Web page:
You know all the things that go out in your trash or recycling bins every week – papers, empty cans, old shoes and food scraps. But what about all the trash left behind in space? Any time space shuttles travel into space they leave debris behind. It might be tools, old engine parts, fuel tanks or even an astronaut’s gloves. Satellites eventually wear out and stop working. They, too, become space junk. Most of this space junk orbits around the Earth, although some of it is found deeper in space.
Fun Facts about Space Junk and Debris for Kids
- Space satellites are launched by governments, as well as individuals and companies. If you have a cell phone, for example, it operates because of satellites launched by your cell phone company.
- In 2012, Russia had 1446 satellites in orbit over the Earth; The US had 1111. As of 2010, there were 8,000 man-made objects orbiting the Earth.
- Space junk can cause problems. Working satellites can crash into the space junk, creating more space junk. Sometimes space junk falls back to the Earth. Most of the time it burns up before it reaches the ground, but not always.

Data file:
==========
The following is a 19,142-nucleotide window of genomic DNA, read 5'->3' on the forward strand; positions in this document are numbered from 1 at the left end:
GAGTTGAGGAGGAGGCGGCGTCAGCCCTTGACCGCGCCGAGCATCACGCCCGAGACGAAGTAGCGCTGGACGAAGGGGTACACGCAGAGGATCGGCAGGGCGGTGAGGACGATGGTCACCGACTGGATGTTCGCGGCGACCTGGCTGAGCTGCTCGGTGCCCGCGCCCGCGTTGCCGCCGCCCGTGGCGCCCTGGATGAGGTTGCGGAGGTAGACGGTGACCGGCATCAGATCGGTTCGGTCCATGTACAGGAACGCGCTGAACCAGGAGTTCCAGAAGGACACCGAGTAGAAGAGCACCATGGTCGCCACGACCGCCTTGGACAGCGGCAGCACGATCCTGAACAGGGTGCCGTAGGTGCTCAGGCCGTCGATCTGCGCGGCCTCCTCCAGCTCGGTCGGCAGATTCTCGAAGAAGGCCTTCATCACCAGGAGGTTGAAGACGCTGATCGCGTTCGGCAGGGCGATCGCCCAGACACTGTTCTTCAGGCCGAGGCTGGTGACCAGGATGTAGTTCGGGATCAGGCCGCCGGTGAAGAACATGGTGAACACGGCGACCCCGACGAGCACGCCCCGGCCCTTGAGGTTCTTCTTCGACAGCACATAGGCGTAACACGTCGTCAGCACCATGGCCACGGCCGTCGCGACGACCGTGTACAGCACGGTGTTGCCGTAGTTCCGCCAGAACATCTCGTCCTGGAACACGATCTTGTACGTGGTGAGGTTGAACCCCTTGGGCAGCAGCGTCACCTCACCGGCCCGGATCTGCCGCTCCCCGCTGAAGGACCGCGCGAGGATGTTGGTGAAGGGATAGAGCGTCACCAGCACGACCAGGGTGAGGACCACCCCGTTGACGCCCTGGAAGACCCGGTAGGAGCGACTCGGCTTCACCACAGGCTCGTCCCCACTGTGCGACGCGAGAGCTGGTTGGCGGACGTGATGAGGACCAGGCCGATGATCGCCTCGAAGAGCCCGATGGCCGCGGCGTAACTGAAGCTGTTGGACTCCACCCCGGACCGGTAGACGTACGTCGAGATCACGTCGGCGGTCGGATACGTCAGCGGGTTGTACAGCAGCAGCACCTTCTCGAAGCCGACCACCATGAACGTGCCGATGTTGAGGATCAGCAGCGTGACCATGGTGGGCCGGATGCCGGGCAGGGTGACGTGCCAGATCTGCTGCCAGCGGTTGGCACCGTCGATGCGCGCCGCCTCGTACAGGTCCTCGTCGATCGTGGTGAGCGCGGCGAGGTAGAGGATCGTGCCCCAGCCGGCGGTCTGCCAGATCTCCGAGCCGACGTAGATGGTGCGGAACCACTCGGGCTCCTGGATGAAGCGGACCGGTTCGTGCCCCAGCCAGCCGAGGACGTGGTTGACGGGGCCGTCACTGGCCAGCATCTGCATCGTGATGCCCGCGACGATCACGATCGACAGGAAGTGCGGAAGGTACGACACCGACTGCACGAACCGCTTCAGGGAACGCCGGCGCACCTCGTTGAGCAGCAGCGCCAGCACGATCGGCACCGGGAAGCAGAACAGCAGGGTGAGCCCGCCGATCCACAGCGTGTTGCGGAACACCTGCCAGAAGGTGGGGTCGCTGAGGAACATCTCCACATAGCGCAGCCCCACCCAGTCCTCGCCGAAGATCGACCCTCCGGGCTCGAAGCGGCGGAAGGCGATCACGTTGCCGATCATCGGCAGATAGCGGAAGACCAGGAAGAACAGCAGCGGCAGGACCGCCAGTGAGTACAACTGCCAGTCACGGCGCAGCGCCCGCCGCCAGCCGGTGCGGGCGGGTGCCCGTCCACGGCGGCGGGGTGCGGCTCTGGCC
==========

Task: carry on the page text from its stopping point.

- Scientists are working on ways to clean up space junk.
- Satellites are very expensive. It costs about $100 million to build them and another $50 million to launch them.
Space Junk Vocabulary
- Space junk: debris in space
- Orbit: a circular path created by gravity
- Expensive: costs a lot of money
- Launch: send space satellites into space
Learn More All about Space Junk and Debris
Watch this amazing video all about space junk:
A video documentary about space satellites and space junk.
Space Junk Q&A
Question: Has anyone been hurt by falling space debris?
Answer: Most of the debris that has fallen from space lands in oceans or places where few people live. So far, no one has been seriously injured. In 1997, a woman in Oklahoma was hit on the head by part of a booster from a space shuttle, but she wasn’t hurt.
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